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  1. meraviglioso's Avatar
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    #1

    "Why wasn't he invited to the party?"

    Is it actually correct to say "Why wasn't he invited to the party?" ?

    Should it not rather be: "Why was he not invited to the party?" ?

    The position of the negation "not" in the first sentence is wrong.
    Am I right?
    Thanks in advance

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    #2

    Re: "Why wasn't he invited to the party?"

    Either sentence is correct. The first is more natural.

  2. meraviglioso's Avatar
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    #3

    Re: "Why wasn't he invited to the party?"

    Sorry, I didn't provide you with the background.
    It's about an exercise from active into passive voice.
    The active sentence was: "Why did Sam not invite him to the party?"

    So the passive must be either" Why was Sam not invited to the party" or Why wasn't Sam invited to the party"

    Which one is correct?

  3. bhaisahab's Avatar
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    #4

    Re: "Why wasn't he invited to the party?"

    Both are correct.
    “Every miserable fool who has nothing at all of which he can be proud, adopts as a last resource pride in the nation to which he belongs; he is ready and happy to defend all its faults and follies tooth and nail, thus reimbursing himself for his own inferiority.”

    — Arthur Schopenhauer

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    #5

    Re: "Why wasn't he invited to the party?"

    They are both wrong. The following are correct:

    'Why was he not invited to the party (by Sam)?'
    'Why wasn't he invited to the party (by Sam)?'

  4. bhaisahab's Avatar
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    #6

    Re: "Why wasn't he invited to the party?"

    I missed that, Rover.
    “Every miserable fool who has nothing at all of which he can be proud, adopts as a last resource pride in the nation to which he belongs; he is ready and happy to defend all its faults and follies tooth and nail, thus reimbursing himself for his own inferiority.”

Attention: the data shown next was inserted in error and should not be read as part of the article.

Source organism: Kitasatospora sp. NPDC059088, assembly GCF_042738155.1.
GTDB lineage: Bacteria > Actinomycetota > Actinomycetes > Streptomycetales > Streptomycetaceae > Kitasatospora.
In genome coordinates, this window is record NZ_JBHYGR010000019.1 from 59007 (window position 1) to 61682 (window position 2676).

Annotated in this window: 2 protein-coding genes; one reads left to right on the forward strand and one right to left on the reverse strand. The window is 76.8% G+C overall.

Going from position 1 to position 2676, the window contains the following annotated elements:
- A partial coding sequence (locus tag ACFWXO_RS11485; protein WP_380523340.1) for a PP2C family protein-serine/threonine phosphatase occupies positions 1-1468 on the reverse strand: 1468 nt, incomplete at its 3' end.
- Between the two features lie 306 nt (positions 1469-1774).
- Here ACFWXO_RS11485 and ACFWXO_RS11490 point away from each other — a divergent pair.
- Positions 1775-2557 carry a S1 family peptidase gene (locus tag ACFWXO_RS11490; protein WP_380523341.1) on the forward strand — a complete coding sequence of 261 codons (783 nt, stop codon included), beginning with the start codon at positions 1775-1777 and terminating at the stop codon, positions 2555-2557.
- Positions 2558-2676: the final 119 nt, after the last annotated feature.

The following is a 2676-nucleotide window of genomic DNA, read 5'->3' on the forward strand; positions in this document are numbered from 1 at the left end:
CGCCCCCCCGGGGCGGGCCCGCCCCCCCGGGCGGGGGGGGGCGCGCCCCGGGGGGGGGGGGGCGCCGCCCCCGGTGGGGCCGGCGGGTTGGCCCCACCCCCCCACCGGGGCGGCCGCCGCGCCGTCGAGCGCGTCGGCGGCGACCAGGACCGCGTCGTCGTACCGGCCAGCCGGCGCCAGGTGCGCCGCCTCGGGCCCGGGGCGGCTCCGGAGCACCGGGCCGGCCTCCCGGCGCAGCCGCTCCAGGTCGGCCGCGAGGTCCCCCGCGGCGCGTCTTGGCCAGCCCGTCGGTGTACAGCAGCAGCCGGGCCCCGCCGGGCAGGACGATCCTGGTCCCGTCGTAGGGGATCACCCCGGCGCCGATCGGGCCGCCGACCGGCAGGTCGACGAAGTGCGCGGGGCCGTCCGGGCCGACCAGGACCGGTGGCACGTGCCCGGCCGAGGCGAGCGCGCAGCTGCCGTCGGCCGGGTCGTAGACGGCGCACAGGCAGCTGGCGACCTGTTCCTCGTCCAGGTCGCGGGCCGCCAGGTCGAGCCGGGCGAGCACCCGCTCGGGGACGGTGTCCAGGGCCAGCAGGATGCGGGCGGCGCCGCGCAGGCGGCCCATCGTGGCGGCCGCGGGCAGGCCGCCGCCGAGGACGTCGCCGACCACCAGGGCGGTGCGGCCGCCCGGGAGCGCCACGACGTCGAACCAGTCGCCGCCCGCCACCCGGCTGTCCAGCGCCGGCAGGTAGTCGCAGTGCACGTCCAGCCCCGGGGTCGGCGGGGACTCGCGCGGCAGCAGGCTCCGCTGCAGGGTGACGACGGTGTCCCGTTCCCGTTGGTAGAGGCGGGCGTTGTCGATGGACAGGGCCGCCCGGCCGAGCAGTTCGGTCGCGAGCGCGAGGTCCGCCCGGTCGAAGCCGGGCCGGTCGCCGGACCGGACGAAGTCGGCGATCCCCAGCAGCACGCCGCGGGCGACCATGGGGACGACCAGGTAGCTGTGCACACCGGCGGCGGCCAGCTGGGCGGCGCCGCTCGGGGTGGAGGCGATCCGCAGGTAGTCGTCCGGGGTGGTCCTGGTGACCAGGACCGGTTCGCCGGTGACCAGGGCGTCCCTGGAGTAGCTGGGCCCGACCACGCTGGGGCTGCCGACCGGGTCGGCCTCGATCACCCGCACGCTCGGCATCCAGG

— Arthur Schopenhauer

  5. meraviglioso's Avatar
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    #7

    Re: "Why wasn't he invited to the party?"

    Oh, sorry, I missed it too.. Of course Sam is the one who is inviting. I simply made some confusion.
    Thank you both.
    The reason why I am neverthless still a bit confused is because:
    As far as I know Wasn't corresponds to was not, right?
    So, as a result, the second version [Why wasn't he invited...] could be written as follows: Why was not he invited.
    And here is the problem! As far as I know, you cannot say "Why was not he", right?
    That is the reason why I am still confused and hope you don't mind my asking.
    I simply want to undersand and - above all - improve my English!

    Thank you a lot!

  6. MikeNewYork's Avatar
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    #8

    Re: "Why wasn't he invited to the party?"

    The answer is very simple. The rule changes when a contraction is used.

  7. emsr2d2's Avatar
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    #9

    Re: "Why wasn't he invited to the party?"

    Once upon a time, "Why was not he ...?" would have been natural and correct. I'm sure somewhere in one of the many Shakespeare plays I studied I remember "Why was not I asked ...?" or something similar.

    Here is an example from the net of "Oh, why was not I left among the ignorant ...". The rest of that writing is very old-fashioned too.

    So, it might be confusing but we used to say "Why was not he ...?" but now we don't. We now say either "Why wasn't he ...?" or "Why was he not ...?" Effectively, these days, "Why wasn't he ...?" is a contraction of "Why was he not ...?" in modern usage.
    Remember - if you don't use correct capitalisation, punctuation and spacing, anything you write will be incorrect.

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